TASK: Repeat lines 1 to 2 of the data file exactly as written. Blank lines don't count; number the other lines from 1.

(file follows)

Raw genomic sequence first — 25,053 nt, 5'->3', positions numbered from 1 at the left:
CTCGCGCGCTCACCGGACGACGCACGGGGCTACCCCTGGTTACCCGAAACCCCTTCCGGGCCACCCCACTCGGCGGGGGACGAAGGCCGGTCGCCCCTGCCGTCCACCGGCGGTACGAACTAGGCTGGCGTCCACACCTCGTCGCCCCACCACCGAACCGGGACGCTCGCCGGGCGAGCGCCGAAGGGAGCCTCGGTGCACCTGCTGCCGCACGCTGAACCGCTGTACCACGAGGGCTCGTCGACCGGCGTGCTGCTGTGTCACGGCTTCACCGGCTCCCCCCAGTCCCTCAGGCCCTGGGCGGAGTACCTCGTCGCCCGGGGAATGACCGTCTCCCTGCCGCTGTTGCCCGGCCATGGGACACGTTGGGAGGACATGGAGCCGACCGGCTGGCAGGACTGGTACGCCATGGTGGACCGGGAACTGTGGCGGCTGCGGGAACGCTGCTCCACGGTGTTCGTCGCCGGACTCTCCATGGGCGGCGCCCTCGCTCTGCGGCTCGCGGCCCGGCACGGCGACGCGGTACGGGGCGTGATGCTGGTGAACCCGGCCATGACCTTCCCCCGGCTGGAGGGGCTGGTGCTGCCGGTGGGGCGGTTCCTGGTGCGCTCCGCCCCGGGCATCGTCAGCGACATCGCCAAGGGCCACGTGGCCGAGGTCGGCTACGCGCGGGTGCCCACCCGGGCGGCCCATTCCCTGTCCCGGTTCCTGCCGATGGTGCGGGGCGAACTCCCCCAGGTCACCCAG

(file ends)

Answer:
Raw genomic sequence first — 25,053 nt, 5'->3', positions numbered from 1 at the left:
CTCGCGCGCTCACCGGACGACGCACGGGGCTACCCCTGGTTACCCGAAACCCCTTCCGGGCCACCCCACTCGGCGGGGGACGAAGGCCGGTCGCCCCTGCCGTCCACCGGCGGTACGAACTAGGCTGGCGTCCACACCTCGTCGCCCCACCACCGAACCGGGACGCTCGCCGGGCGAGCGCCGAAGGGAGCCTCGGTGCACCTGCTGCCGCACGCTGAACCGCTGTACCACGAGGGCTCGTCGACCGGCGTGCTGCTGTGTCACGGCTTCACCGGCTCCCCCCAGTCCCTCAGGCCCTGGGCGGAGTACCTCGTCGCCCGGGGAATGACCGTCTCCCTGCCGCTGTTGCCCGGCCATGGGACACGTTGGGAGGACATGGAGCCGACCGGCTGGCAGGACTGGTACGCCATGGTGGACCGGGAACTGTGGCGGCTGCGGGAACGCTGCTCCACGGTGTTCGTCGCCGGACTCTCCATGGGCGGCGCCCTCGCTCTGCGGCTCGCGGCCCGGCACGGCGACGCGGTACGGGGCGTGATGCTGGTGAACCCGGCCATGACCTTCCCCCGGCTGGAGGGGCTGGTGCTGCCGGTGGGGCGGTTCCTGGTGCGCTCCGCCCCGGGCATCGTCAGCGACATCGCCAAGGGCCACGTGGCCGAGGTCGGCTACGCGCGGGTGCCCACCCGGGCGGCCCATTCCCTGTCCCGGTTCCTGCCGATGGTGCGGGGCGAACTCCCCCAGGTCACCCAG